Pandey opined that this is the first time in Indian politics that the government is acting dictatorial and it is not going to work in diversified India.

The Youth congress equally agitated with the suspension are planning to protest against the “undemocratic” government of Modi. The instances of Gajendra Chauhan being trusted to head FTII and Smriti Irani given the education portfolio are being questioned by them. Mahila Congress member Sushmita Puri sharing her opinions with NewsGram said that it is clear that some people in Modiji’s government is corrupt.

“One minister and one cabinet minister is completely corrupt. We demand that you remove them from the ministry and then investigate them, so that they don’t wield power when they are being investigated. If found innocent, they can resume office,” she added.

“We will keep protesting until our demands are met,” was the word of the day in the Rajya Sabha. Samajwadi party’s Dharmendra Yadav paid a visit to support the protest. “I want to ensure democratically fair politics,” he said.  Ghulam Nabi Azad thanked all those who had come in support of the protest and in support of “democracy.”

As the Rajya Sabha resumed at noon, the protestors dispersed. However the agitation against the Modi government has not subsided. This session of the parliament brings into question no ordinary bill, but the democratic ethics of the government.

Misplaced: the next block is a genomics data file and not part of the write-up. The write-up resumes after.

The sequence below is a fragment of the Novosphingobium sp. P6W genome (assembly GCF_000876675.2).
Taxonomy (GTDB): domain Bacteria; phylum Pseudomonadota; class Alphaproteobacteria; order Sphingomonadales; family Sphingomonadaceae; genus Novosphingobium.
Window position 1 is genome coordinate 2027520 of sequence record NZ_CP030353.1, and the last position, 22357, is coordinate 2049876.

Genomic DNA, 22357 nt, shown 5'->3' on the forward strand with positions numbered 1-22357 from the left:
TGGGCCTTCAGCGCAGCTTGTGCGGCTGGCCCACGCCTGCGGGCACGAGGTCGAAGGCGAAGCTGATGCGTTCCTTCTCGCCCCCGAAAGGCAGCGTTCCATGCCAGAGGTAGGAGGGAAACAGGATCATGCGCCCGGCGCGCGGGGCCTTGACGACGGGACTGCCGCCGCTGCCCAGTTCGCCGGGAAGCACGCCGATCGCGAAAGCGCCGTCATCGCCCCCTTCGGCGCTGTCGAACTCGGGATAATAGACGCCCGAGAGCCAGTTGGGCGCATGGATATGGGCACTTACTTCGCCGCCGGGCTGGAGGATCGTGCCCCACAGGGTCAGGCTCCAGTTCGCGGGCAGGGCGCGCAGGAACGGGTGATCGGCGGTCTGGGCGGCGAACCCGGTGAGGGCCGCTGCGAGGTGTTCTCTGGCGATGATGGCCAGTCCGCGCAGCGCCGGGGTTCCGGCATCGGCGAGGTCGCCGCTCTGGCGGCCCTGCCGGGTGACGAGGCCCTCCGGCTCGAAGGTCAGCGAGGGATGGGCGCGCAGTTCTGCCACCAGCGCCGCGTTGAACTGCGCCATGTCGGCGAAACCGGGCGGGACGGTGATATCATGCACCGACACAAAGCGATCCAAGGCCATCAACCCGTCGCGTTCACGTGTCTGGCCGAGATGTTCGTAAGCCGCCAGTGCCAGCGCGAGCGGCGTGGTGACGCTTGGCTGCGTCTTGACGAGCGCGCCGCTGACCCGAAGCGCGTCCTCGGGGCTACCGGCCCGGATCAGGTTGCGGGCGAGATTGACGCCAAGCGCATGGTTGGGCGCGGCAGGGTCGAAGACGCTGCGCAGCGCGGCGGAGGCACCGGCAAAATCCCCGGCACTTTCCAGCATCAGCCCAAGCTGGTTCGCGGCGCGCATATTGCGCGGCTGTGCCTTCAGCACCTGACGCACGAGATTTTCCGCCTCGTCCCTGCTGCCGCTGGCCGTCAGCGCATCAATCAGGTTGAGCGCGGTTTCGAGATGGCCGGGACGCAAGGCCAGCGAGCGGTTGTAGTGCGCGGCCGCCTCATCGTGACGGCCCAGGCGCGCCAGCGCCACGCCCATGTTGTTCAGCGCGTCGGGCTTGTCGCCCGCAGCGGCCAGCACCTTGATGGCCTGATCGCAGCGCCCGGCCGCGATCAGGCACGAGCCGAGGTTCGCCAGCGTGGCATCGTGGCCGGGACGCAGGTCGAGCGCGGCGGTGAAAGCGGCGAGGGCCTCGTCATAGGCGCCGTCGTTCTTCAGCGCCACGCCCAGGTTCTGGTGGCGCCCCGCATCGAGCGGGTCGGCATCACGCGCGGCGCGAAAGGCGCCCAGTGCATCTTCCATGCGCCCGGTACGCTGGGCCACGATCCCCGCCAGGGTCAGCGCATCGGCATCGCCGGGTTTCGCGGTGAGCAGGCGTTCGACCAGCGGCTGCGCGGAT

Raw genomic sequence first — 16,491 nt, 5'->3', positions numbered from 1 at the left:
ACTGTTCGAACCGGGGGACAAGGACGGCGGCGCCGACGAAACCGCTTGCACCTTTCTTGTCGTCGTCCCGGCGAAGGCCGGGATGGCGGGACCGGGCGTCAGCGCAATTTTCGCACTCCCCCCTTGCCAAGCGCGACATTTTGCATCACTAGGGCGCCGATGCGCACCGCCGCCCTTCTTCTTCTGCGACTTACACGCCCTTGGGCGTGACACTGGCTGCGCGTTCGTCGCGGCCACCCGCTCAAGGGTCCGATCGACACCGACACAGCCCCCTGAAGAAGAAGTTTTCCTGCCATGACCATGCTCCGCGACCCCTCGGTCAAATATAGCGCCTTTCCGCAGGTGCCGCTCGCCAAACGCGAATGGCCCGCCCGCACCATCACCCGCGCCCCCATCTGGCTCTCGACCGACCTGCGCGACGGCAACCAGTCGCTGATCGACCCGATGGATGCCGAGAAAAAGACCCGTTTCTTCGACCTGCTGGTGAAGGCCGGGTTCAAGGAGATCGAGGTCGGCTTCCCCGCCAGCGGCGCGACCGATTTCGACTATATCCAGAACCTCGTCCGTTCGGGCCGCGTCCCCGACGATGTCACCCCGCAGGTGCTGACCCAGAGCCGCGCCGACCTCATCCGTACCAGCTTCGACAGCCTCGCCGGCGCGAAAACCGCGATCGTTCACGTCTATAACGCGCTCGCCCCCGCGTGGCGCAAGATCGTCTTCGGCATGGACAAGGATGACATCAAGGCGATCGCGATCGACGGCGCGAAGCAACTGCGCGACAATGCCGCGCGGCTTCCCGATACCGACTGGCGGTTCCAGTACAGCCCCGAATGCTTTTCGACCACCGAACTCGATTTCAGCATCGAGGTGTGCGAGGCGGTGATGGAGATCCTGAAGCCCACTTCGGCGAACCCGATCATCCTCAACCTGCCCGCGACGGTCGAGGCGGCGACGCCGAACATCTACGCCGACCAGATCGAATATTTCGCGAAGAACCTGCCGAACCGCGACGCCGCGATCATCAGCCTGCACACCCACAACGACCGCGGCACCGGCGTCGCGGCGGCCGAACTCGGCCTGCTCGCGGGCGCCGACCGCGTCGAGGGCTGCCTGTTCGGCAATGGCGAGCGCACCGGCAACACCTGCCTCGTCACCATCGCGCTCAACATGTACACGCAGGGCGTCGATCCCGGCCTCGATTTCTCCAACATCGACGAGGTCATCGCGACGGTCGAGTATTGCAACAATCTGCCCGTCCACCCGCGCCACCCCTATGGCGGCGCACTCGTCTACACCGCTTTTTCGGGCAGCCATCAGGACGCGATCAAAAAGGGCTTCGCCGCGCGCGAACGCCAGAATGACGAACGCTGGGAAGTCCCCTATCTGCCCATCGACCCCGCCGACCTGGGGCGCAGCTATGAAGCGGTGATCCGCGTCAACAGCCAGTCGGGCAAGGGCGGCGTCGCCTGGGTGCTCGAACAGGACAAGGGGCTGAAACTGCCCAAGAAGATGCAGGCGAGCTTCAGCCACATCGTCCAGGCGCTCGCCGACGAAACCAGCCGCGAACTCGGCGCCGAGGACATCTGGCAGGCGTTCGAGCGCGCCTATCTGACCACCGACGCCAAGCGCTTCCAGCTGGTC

Discussion is the root of democracy, has the government suspended 25 MP’s to stall discussion and make the opposition weaker? Was the disciplinarian action of Sumitra Mahajan actually required to bring ‘order’ into our Democracy? These were the questions of the protestors in Rajya Sabha. However, it is still to be seen how long the fervour continues. Will the Congress and the opposition parties continue till their demands are met, or will the fervour wither away at the end of the MP’s suspension.

This monsoon session, the government seems to be stuck in a labyrinth that needs efforts to decipher. The steps of the government and the choices of the PM are being closely monitored by the opposition. As the mud-splattering continues, it is still to be seen how the Modi government responds.

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The Answer to The Impending Questions On Demonetization Are Here

While it did broaden the country’s tax base, it was a nightmare for the immense, cash-dependent informal economy.

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Indian Currency. Pixabay